Lobbying Against "Don't Ask, Don't Tell"

Blog Post #5

For Blog #1, click here
For Blog #2, click here
For Blog #3, click here 
For Blog #4, click here

On December 18th, Congress finally passed the “Don’t Ask, Don’t Tell” repeal, a process that has taken many months to complete.  Democrats overcame the omnipresent threat of Republican filibuster and passed the bill by a vote of 65-31.  Eight Republicans voted “Aye,” including Richard Burr (NC), who although not in favor of the timing, believed that “this policy is outdated and repeal is inevitable.”  The repeal also marked an historic day for President Obama, who ran under the promise of repeal.
In the press conference before signing the bill into law, he stated, “With any change there is some apprehension.  That’s natural. But as Commander-in-Chief, I am certain that we can affect this transition in a way that only strengthens our military readiness.“  Now that Congress has fulfilled its duty, it is time to initiate the next steps.  However, the attitude among many is “Now what? We’ve repeal the discriminatory policy, but how can we even begin to change it?”

The answer seems to still be unclear even for the Department of Defense, who claim to be working as diligently, yet as quickly as possible.  Sec. Robert M. Gates explained the process that the military plans to follow.  “I see this as a three-step process. The first is to finalize changes in regulations [and] policies [and] get clearer definition on benefits. The second phase is to prepare training materials for use by personnel specialists, chaplains, commanders and other leaders, and those who are in daily contact with service members. My hope is that [this] can be done within a matter of a very few weeks, so that we can then move on to what is the real challenge, which is providing training to 2.2 million people.”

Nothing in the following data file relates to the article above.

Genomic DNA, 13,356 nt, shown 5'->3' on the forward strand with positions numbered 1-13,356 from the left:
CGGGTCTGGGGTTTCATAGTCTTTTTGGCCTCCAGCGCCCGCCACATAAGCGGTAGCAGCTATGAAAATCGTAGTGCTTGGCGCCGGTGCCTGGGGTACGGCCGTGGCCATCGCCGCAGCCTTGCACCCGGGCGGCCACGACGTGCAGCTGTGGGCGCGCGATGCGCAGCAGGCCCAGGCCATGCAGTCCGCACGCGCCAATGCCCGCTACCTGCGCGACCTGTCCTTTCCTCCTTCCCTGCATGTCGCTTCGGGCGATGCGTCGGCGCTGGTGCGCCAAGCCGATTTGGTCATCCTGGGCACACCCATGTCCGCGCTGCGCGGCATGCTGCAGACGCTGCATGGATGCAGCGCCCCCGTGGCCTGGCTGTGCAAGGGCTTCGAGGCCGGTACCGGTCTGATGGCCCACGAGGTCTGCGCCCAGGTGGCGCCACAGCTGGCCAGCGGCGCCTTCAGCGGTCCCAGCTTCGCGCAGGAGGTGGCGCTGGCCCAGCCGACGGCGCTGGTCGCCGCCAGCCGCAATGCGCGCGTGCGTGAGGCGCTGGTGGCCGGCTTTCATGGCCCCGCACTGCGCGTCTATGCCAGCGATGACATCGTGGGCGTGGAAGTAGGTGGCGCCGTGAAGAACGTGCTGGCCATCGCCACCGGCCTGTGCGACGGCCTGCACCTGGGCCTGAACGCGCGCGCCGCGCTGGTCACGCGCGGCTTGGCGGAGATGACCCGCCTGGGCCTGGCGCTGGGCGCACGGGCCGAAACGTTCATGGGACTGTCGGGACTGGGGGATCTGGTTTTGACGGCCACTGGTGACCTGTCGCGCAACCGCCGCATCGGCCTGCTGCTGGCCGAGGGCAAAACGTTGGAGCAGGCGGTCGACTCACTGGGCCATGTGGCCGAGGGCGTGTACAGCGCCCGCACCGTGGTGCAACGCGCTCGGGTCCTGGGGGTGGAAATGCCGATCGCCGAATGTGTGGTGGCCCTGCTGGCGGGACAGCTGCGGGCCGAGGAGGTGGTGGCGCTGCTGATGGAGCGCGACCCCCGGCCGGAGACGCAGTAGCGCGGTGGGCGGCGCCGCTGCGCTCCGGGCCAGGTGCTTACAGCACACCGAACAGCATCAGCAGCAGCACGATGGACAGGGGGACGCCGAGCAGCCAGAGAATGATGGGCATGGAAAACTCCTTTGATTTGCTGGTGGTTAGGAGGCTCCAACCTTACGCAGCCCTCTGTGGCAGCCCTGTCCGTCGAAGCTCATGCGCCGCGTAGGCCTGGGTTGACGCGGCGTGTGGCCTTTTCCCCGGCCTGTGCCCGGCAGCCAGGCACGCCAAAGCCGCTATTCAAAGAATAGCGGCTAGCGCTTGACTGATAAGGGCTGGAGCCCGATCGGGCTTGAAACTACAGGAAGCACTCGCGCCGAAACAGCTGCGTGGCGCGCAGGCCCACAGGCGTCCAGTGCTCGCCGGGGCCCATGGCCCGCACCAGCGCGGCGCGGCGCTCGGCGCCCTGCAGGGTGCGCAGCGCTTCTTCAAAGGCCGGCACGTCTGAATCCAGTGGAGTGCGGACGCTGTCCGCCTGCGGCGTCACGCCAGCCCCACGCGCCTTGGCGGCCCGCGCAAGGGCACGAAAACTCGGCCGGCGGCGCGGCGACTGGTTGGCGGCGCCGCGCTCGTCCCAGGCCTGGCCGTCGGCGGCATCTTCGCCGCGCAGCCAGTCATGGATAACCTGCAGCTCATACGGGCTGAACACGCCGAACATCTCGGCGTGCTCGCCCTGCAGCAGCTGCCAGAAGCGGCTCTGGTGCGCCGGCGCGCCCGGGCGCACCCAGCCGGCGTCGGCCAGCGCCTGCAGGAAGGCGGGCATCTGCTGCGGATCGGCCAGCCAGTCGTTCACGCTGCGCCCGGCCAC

Regardless of how long this process takes, there are still provisions in the legislation that requires a 60-day waiting period, even after the plan is approved by Gates, Obama and Chairmen of the Joint Chiefs of Staff, Mike Mullen, before the law is no longer in effect.  Contrary to popular belief, “now is not the time to ‘come out,’” Mullen recently stated.

The main issue is actually acceptance.  If every soldier was content with serving alongside a homosexual, there would be no need to retrain our military.  What the Department of Defense needs to focus on is adopting a more accepting nature within the military and surrounding it.  Since the birth of this country, military service was allotted to the “strong, masculine, courageous” patriot.  However, this has slowly changed with the inclusion of women and soon, of homosexuals.  We are no longer in colonial times, and as a country we need to realize this.  Our military is only as strong as the average Americans’ support behind it.  More than those actually fighting, it is the citizens at home who need to be trained.  

On January 8th, I tuned into iPower 92.1, a radio station in Richmond, VA, as the host discussed “Don’t Ask, Don’t Tell” and the public’s response to it.  I listened as people ranted about Christianity’s intolerance of homosexuals and condemned our country for allowing them to serve.  One caller claimed that forcing heterosexuals to serve alongside homosexuals denied them of their own rights.  “What if they are uncomfortable with it?” he asked.  

I later called in with one answer.  “As members of the military, it is their job to protect this country, regardless about how they feel about those serving alongside them.  There are simply more important issues.  I know that I am not brave or patriotic enough to risk my life , and I will always be indebted to anyone who is.  Gay or straight, male or female.”  To the religious callers, I referenced the Constitution, which established the separation of church and state.  “Quite simply, religion can not and should not impede our safety.”  

As I wrap up my blogging, I want to end by quoting President Obama at the signing.  “We are not a nation that says, ‘Don’t ask, don’t tell.’  We are a nation that says, ‘Out of many, one.’” The repeal has been passed and it is only a matter of time before homosexuals are legally permitted in the military.  My only hope is that soon, they will be accepted into it as well.